fines for not social distancing

Here's how many people got fined for not social distancing in Toronto this weekend

With hefty fines now in place for failing to follow social distancing rules and an abundance of police officers out and about looking specifically for offenders, Toronto may finally be starting to get the message that officials mean business when it comes to slowing down the spread of COVID-19.

And yet, there are still those who are somehow unaware — or simply don't care — about new municipal bylaws that say residents must stay at least two metres away from one another in parks and in other city-owned public spaces.

Ditto for those who've been asked to stay home rather than, say, bring their entire families down to busy local beaches.

Toronto police and bylaw officers were forced to turn away nearly 1,000 vehicles from areas such as High Park, Bluffers Park and Woodbine Park on Saturday alone, according to city officials.

"The City thanks the vast majority of people who are doing the right thing by staying home as much as possible and keeping their distance from others in public," reads a press release issued by the City of Toronto on Sunday. However, "some problem locations persist."

"Yesterday, 311 received 141 complaints about gatherings and unsafe behaviour at parks," wrote the city, noting that 800 vehicles were turned away from Bluffers Park in Scarborough on the first day of their social distancing enforcement blitz.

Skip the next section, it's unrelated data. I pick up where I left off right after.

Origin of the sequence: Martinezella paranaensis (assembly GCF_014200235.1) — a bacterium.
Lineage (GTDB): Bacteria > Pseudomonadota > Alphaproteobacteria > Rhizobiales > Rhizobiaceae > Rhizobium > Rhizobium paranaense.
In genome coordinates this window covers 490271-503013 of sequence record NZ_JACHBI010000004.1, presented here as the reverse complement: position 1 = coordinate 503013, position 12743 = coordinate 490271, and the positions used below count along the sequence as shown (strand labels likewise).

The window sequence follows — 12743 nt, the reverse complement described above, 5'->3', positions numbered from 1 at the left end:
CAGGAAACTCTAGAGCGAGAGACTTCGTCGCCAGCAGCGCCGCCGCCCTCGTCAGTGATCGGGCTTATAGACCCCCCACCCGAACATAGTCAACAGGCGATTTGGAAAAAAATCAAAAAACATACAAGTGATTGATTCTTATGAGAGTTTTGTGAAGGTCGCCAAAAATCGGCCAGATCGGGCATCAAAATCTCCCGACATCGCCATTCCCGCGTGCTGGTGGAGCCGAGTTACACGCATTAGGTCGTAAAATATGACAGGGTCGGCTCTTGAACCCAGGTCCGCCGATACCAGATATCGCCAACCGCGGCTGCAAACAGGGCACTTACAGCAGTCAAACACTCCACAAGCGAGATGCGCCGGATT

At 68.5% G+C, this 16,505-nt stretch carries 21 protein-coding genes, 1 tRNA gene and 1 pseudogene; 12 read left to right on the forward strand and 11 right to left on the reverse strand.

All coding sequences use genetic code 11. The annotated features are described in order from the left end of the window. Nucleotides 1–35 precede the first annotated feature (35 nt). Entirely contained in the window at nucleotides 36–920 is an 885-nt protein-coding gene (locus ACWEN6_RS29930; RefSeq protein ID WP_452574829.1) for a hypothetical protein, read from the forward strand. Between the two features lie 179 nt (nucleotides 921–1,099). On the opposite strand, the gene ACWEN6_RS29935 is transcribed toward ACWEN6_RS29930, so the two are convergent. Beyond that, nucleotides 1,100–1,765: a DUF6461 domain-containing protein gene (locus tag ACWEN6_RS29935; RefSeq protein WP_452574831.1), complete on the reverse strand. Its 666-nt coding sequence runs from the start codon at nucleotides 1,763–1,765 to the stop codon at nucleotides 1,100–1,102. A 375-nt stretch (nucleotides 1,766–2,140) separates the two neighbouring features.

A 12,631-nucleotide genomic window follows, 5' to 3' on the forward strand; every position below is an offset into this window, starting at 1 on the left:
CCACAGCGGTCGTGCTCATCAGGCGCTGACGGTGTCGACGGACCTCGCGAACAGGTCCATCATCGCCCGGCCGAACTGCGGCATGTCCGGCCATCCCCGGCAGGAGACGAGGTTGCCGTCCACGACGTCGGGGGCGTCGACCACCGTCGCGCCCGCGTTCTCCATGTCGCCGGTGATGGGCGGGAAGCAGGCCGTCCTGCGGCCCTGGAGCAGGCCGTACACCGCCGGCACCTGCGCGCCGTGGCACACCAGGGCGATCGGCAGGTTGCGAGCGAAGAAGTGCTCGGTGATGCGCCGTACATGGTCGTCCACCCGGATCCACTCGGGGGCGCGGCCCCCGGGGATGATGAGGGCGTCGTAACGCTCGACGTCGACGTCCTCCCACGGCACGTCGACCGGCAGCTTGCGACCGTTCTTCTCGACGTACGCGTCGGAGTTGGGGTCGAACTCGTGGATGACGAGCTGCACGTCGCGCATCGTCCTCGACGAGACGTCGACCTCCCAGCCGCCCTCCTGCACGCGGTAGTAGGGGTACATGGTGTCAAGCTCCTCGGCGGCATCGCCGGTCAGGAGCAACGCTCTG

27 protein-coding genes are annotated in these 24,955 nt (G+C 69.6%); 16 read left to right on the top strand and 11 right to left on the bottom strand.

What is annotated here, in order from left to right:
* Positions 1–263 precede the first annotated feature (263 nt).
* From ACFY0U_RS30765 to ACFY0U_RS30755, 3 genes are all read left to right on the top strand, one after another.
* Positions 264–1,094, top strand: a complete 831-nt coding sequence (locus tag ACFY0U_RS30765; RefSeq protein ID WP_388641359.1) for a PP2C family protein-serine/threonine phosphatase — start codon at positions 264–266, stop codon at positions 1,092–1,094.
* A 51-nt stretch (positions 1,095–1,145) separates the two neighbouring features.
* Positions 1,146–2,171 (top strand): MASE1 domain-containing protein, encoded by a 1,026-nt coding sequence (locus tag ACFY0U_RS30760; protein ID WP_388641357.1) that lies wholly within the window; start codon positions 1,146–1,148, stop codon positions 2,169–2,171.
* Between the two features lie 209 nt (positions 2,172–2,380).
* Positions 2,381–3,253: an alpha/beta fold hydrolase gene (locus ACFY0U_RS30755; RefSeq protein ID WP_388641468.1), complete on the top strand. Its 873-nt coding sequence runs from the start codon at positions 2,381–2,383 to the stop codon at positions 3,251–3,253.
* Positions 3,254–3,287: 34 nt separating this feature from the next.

In terms of people getting in trouble for not following social distancing rules, bylaw enforcement officers for Toronto's Municipal Licensing and Standards division spoke to at least 780 people on Saturday.

Those people merely got a talking-to in the form of officers educating them on public health recommendations and mandatory closures. Another 373 people were "cautioned" against bad behaviour.

Police only issued nine tickets to those violating orders, each of them for $750 with the potential of a $5,000 fine upon conviction.

MLS officers are said to have given out just one ticket related to the closure of park amenities and five to non-essential businesses that were still operating despite being ordered by the province to close.

An additional 28 complaints about non-essential businesses remaining open were filed through Toronto Public Health, which issued two formal notices.

Colloquially, some on Twitter reported that their neighbours had been penalized for hosting gatherings with fines of up to $8,000 in one apartment building.

Fortunately, Toronto Mayor John Tory said on Monday morning that this weekend was far better in terms of citizen compliance than what we saw happening last weekend.

"I think that people are starting to get the message that we need everyone to do their part to stop the spread of COVID-19 in our city," said Tory.

"I hope that people will continue to behave responsibly over these next few weeks, as they will be key in our efforts to flatten the curve."

The city said similarly in its press release that "early reports from frontline enforcement staff are encouraging."

"Many people in city parks are practising physical distancing and only travelling in small groups from the same household," reads the statement.

"In many instances, where enforcement officers have spoken to park goers, people have responded positively to education about public health recommendations and willingly adjusted their behaviour."

Lead photo by

Marc Eyme

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